Molecular dynamics & function of channels


 

Currently research in my group focuses on theoretical/computational modeling of structure/function relationships and mechanisms of functioning of ion channel and receptor proteins. These proteins are typically constructed as multi-subunit assemblies. Each subunit in turn may consist of several structurally distinct protein domains in a modular fashion. For example, Glutamate Receptors (GluR); are formed as tetramers with a bundle of alpha-helixes spanning the lipid bilayer (biological membrane); and forming a water-filled channel for ion permeation. The channel is gated (opens and closes); when ligand molecules, such as an agonist glutamate, bind to the extracellularly located ligand binding domains of the protein. Passage of a gating signal from the ligand binding to the transmembrane domain is not well understood. We are currently working toward developing theoretical models and computational methodologies which combine hierarchically molecular level description of the protein and its important “chemistry”, e.g. ligand interaction with the ligand binding domain, and a coarse grained description of the protein which will allow us to model interaction and mobility of protein domains and subunits on micro- to millisecond time-scales relevant to the physiological function.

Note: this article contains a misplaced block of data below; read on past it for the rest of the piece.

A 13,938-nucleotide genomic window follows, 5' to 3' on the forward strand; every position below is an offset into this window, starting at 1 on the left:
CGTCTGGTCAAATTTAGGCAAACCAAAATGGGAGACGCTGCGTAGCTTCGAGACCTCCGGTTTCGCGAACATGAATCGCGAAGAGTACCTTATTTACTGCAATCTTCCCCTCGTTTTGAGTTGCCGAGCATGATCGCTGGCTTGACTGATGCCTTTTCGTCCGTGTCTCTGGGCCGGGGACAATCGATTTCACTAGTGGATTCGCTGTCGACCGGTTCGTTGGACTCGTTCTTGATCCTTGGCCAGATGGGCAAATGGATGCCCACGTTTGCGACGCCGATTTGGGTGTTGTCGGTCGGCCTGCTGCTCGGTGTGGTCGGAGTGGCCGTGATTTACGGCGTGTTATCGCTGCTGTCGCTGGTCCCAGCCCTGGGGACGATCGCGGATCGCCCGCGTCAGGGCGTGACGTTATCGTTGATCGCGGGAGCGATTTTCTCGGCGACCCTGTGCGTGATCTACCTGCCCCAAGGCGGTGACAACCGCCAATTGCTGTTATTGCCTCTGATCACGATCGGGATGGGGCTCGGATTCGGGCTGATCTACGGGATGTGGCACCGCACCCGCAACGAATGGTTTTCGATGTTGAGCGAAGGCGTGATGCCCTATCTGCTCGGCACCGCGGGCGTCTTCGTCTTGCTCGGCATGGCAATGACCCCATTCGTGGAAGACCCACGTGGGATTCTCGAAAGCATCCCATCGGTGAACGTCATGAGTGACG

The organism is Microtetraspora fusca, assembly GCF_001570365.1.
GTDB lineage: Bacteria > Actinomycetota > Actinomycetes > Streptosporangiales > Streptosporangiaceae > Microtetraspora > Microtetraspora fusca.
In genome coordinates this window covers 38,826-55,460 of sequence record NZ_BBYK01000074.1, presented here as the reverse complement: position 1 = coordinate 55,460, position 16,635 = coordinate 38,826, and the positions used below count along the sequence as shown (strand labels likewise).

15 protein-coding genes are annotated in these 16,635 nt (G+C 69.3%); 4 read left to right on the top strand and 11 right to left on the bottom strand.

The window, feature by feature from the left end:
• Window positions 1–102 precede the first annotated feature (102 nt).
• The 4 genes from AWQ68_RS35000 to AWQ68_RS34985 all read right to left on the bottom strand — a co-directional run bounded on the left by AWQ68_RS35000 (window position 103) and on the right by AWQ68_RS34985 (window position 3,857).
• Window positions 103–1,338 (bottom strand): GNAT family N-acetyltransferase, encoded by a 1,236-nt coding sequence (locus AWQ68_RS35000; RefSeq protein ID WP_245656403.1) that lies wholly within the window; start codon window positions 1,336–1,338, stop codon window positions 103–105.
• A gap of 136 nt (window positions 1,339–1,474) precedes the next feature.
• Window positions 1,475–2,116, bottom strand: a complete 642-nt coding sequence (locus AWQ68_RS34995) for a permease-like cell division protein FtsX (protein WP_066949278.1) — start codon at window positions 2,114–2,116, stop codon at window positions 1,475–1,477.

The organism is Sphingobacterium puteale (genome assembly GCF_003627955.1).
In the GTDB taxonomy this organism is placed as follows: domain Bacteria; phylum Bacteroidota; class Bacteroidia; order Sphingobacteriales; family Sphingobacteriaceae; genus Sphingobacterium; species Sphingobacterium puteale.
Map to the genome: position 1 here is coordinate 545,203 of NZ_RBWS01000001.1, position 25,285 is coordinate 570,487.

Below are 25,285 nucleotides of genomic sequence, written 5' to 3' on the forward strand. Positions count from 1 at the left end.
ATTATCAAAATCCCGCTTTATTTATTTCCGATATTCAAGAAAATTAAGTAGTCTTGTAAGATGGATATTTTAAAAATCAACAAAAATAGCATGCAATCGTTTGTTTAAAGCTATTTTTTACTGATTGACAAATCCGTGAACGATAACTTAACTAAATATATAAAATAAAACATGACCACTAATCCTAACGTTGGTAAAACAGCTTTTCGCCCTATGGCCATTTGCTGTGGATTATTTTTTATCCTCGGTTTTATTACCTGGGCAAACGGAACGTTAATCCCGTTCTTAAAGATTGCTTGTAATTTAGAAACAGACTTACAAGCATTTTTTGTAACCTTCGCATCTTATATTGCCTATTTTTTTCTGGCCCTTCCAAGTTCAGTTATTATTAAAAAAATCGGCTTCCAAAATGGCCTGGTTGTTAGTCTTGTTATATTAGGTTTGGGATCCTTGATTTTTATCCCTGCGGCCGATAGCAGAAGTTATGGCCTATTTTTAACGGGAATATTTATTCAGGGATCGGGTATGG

Education

PhD 1998, University of Pittsburgh

Postdoctoral Training

1998-1999, Tel Aviv University, Isreal


 

Carnegie Mellon University
Department of Chemistry
4400 Fifth ave
Pittsburgh, PA 15213

Phone: (412) 624-8768 

E-mail: kurnikova@cmu.edu   

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